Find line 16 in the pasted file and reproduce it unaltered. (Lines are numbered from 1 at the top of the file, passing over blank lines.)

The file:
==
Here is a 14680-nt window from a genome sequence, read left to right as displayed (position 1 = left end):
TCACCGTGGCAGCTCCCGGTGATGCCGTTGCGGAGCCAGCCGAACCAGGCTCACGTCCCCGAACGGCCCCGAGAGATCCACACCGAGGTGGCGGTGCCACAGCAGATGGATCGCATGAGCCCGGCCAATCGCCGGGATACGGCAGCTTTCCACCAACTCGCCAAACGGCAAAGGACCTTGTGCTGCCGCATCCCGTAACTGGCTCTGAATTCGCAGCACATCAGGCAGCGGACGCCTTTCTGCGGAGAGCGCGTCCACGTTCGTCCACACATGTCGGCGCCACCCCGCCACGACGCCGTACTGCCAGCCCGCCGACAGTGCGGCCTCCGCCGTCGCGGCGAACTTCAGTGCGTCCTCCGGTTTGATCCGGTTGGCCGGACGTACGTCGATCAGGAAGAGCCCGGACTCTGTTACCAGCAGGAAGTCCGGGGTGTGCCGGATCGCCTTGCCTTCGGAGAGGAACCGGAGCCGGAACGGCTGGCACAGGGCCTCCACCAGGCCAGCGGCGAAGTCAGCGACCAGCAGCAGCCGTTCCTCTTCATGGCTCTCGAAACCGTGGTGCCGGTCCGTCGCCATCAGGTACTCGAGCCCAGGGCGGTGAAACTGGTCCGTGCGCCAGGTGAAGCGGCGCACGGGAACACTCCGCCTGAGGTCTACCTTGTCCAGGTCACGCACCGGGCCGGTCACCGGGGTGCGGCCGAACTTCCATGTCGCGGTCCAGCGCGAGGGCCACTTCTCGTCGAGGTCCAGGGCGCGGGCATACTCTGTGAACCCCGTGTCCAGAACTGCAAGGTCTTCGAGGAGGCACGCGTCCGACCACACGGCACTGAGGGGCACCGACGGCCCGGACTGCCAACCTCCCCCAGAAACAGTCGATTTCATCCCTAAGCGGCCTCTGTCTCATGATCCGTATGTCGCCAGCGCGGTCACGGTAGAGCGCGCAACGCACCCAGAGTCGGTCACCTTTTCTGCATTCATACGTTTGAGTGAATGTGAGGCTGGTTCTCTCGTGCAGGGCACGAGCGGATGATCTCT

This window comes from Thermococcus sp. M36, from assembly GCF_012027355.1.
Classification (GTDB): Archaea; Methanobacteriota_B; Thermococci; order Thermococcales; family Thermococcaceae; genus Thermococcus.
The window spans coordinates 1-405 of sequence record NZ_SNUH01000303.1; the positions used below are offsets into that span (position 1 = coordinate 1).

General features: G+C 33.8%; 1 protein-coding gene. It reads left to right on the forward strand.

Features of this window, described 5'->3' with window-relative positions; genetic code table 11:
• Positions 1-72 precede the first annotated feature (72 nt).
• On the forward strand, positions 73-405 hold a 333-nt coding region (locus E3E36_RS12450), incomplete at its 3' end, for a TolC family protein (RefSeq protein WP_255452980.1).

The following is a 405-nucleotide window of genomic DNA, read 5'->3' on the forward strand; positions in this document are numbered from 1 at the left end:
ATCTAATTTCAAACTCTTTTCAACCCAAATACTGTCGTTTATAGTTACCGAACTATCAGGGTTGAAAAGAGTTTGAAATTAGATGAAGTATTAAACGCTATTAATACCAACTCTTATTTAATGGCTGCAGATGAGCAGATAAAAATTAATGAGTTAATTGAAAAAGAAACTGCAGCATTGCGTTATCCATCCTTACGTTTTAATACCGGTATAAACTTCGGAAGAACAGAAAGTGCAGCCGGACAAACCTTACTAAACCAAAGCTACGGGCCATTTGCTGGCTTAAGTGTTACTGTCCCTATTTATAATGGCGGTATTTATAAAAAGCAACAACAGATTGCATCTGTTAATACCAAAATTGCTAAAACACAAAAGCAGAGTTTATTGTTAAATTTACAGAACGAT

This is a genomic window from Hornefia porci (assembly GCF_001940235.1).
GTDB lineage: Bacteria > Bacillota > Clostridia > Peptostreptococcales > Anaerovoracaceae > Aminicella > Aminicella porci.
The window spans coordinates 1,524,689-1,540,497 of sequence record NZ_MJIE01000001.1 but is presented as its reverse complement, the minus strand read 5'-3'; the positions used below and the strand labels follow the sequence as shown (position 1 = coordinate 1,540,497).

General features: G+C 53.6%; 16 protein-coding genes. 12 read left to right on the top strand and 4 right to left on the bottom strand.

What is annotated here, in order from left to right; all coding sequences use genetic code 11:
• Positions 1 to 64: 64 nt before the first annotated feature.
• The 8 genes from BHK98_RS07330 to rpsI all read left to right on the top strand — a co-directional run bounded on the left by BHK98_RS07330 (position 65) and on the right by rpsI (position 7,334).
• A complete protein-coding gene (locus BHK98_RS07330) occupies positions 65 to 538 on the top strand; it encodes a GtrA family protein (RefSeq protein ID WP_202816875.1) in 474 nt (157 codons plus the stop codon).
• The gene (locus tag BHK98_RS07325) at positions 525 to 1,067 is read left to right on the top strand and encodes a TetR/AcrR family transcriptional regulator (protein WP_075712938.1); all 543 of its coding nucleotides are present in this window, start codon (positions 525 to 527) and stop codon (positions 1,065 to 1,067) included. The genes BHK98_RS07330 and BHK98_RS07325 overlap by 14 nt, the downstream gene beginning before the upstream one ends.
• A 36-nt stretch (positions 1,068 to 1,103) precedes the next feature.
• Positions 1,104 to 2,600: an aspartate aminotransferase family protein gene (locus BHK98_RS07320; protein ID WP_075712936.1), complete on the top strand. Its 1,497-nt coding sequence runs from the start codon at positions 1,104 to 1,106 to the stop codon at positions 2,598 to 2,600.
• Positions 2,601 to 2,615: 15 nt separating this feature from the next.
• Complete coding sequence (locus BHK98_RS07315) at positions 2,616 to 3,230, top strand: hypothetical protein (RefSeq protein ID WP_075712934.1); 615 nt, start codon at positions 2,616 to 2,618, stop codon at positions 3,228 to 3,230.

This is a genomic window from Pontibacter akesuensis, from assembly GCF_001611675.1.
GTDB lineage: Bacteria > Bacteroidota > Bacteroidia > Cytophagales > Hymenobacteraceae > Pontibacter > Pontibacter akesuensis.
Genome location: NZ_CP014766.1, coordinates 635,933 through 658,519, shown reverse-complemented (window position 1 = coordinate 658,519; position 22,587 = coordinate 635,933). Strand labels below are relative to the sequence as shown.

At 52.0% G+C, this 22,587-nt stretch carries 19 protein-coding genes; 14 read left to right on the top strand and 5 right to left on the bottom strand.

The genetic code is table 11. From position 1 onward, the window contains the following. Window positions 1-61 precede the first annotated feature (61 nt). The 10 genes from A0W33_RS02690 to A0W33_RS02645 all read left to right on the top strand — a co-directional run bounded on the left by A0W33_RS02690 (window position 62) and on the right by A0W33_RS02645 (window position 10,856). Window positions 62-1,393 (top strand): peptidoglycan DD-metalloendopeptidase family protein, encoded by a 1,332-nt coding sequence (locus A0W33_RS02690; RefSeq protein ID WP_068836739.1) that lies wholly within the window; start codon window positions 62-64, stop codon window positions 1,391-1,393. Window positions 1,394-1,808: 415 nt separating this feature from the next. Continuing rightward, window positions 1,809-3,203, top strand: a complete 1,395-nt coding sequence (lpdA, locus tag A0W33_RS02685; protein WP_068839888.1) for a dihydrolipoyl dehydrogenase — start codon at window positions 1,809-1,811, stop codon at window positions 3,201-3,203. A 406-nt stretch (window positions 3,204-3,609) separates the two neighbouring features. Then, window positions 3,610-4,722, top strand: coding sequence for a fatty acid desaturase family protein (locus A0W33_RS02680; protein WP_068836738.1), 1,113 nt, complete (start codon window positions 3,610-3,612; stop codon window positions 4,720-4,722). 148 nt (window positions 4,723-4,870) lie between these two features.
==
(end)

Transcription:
What is annotated here, in order from left to right; all coding sequences use genetic code 11: